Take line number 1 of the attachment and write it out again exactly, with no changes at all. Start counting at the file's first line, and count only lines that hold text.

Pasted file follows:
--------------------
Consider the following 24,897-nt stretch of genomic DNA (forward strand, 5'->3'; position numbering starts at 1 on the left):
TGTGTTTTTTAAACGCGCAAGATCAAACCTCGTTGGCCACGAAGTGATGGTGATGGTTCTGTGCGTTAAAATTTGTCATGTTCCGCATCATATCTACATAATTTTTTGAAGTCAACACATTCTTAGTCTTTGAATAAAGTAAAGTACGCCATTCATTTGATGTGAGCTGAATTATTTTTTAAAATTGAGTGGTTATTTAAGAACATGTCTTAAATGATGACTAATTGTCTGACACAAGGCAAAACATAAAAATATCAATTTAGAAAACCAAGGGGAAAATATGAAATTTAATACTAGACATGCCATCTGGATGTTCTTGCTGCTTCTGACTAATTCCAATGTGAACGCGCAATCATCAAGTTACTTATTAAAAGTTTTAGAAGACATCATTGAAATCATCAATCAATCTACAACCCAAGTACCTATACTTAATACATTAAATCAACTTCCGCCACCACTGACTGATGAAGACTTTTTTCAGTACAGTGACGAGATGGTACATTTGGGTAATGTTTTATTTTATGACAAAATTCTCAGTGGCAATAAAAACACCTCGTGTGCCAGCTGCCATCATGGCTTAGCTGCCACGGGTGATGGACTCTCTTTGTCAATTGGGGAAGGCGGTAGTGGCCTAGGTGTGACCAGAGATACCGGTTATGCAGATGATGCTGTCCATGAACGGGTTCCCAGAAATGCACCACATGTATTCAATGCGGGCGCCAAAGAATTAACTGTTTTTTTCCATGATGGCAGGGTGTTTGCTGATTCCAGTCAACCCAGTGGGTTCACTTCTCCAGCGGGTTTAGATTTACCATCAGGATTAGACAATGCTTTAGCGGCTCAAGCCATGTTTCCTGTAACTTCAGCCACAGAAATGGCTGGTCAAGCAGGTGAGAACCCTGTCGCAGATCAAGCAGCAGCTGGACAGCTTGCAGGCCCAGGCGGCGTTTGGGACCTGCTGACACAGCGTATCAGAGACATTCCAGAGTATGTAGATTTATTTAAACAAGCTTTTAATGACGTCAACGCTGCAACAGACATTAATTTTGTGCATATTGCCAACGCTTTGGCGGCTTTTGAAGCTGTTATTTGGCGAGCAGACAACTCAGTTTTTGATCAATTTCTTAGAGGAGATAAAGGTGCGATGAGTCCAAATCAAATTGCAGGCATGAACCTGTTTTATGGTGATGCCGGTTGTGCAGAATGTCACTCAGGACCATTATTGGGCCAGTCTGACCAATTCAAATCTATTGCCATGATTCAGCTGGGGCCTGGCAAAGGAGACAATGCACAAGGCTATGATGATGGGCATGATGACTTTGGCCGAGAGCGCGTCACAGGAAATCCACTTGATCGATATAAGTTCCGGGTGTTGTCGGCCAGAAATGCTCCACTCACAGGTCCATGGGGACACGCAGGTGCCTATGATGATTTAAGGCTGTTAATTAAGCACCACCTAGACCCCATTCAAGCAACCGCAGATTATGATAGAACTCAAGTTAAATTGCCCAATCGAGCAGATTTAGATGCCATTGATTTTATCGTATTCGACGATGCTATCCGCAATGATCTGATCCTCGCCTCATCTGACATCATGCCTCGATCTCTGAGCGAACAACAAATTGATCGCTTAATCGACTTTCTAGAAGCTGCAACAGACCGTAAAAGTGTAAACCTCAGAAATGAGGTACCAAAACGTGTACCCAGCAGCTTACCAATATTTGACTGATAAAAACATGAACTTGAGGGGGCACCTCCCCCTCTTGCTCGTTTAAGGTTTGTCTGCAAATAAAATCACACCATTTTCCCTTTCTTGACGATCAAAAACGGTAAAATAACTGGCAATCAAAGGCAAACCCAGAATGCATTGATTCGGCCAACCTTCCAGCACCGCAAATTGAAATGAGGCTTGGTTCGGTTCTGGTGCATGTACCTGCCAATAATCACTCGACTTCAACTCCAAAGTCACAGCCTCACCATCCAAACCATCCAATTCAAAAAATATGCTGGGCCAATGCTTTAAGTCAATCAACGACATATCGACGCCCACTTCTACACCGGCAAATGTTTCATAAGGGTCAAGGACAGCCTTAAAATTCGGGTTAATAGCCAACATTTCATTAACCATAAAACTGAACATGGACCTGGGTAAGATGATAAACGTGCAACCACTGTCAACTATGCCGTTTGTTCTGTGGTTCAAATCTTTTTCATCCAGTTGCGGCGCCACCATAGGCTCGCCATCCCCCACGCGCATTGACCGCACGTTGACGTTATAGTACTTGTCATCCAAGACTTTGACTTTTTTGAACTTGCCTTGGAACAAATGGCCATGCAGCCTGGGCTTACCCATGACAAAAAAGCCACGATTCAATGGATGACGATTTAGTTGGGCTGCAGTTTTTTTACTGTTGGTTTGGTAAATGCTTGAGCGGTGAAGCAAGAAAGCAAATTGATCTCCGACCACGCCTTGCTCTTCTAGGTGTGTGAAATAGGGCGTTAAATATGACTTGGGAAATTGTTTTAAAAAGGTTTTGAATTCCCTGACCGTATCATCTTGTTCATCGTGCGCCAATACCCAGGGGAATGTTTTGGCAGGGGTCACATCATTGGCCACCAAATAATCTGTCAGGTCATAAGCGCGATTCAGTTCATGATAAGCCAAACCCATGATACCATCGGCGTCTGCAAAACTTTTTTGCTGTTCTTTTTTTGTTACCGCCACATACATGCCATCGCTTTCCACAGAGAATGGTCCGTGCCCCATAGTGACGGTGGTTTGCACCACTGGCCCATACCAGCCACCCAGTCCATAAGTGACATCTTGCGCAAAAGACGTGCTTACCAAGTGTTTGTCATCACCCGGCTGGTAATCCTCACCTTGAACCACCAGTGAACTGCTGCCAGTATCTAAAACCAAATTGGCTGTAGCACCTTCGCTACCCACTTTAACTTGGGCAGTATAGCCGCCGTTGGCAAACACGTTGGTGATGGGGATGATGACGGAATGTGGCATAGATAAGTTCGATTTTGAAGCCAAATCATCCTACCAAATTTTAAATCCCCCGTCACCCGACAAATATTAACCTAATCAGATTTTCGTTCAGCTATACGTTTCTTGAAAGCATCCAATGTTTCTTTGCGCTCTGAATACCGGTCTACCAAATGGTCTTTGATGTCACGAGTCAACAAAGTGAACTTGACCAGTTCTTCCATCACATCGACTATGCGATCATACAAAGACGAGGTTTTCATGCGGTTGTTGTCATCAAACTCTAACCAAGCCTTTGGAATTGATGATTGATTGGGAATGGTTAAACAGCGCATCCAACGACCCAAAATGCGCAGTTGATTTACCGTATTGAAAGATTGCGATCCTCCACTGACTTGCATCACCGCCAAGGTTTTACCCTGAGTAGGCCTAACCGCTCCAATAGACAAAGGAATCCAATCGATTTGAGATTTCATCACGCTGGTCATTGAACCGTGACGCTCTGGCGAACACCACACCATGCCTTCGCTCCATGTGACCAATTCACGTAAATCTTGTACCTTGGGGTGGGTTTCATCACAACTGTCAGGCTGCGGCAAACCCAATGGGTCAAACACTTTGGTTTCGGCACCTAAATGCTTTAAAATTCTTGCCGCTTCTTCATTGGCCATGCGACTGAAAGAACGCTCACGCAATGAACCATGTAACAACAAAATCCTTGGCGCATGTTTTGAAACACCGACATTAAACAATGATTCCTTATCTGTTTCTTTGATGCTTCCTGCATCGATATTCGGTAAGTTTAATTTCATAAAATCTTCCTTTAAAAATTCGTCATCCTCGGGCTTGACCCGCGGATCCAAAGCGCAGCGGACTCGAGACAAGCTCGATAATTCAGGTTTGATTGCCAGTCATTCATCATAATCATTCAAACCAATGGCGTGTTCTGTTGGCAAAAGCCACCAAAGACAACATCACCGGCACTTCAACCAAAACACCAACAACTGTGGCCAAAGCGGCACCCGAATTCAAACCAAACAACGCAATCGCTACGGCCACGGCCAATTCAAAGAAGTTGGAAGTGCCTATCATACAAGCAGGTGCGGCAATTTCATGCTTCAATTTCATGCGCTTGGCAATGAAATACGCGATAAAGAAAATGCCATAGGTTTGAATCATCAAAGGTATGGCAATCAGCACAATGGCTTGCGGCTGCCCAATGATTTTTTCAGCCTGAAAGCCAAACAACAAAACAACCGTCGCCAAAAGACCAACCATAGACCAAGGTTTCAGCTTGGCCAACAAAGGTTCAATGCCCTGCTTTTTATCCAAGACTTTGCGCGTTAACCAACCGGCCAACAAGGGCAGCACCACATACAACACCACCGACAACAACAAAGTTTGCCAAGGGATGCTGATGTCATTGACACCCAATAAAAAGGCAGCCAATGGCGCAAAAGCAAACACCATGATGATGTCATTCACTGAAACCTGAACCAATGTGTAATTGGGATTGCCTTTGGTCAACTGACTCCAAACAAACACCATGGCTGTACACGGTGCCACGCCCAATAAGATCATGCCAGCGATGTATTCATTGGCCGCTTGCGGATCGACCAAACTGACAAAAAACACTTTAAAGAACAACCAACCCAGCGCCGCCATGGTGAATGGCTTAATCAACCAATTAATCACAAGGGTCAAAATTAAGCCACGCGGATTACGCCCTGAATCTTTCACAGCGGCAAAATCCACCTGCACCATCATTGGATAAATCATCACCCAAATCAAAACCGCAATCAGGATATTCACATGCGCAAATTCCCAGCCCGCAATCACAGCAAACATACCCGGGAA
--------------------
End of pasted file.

Consider the following 24,897-nt stretch of genomic DNA (forward strand, 5'->3'; position numbering starts at 1 on the left):